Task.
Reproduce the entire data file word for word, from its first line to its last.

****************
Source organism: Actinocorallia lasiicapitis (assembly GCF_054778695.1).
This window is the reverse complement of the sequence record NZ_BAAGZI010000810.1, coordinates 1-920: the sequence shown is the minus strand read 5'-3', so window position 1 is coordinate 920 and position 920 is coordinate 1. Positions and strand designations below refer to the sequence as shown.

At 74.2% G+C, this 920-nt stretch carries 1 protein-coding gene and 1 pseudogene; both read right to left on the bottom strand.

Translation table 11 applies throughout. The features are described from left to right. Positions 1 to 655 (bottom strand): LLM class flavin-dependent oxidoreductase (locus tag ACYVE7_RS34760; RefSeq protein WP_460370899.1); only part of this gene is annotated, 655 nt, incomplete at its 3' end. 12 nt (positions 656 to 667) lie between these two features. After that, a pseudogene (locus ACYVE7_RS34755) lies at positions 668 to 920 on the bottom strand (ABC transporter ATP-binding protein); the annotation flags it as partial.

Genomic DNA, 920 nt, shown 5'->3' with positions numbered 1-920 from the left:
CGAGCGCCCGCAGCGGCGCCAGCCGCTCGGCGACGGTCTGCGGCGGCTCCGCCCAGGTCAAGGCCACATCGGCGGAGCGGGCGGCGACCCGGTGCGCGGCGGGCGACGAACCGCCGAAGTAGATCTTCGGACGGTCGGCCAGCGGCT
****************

Source organism: Actinocorallia lasiicapitis (assembly GCF_054778695.1).
This window is the reverse complement of the sequence record NZ_BAAGZI010000810.1, coordinates 1-920: the sequence shown is the minus strand read 5'-3', so window position 1 is coordinate 920 and position 920 is coordinate 1. Positions and strand designations below refer to the sequence as shown.

At 74.2% G+C, this 920-nt stretch carries 1 protein-coding gene and 1 pseudogene; both read right to left on the bottom strand.

Translation table 11 applies throughout. The features are described from left to right. Positions 1 to 655 (bottom strand): LLM class flavin-dependent oxidoreductase (locus tag ACYVE7_RS34760; RefSeq protein WP_460370899.1); only part of this gene is annotated, 655 nt, incomplete at its 3' end. 12 nt (positions 656 to 667) lie between these two features. After that, a pseudogene (locus ACYVE7_RS34755) lies at positions 668 to 920 on the bottom strand (ABC transporter ATP-binding protein); the annotation flags it as partial.

Genomic DNA, 920 nt, shown 5'->3' with positions numbered 1-920 from the left:
CGAGCGCCCGCAGCGGCGCCAGCCGCTCGGCGACGGTCTGCGGCGGCTCCGCCCAGGTCAAGGCCACATCGGCGGAGCGGGCGGCGACCCGGTGCGCGGCGGGCGACGAACCGCCGAAGTAGATCTTCGGACGGTCGGCCAGCGGCT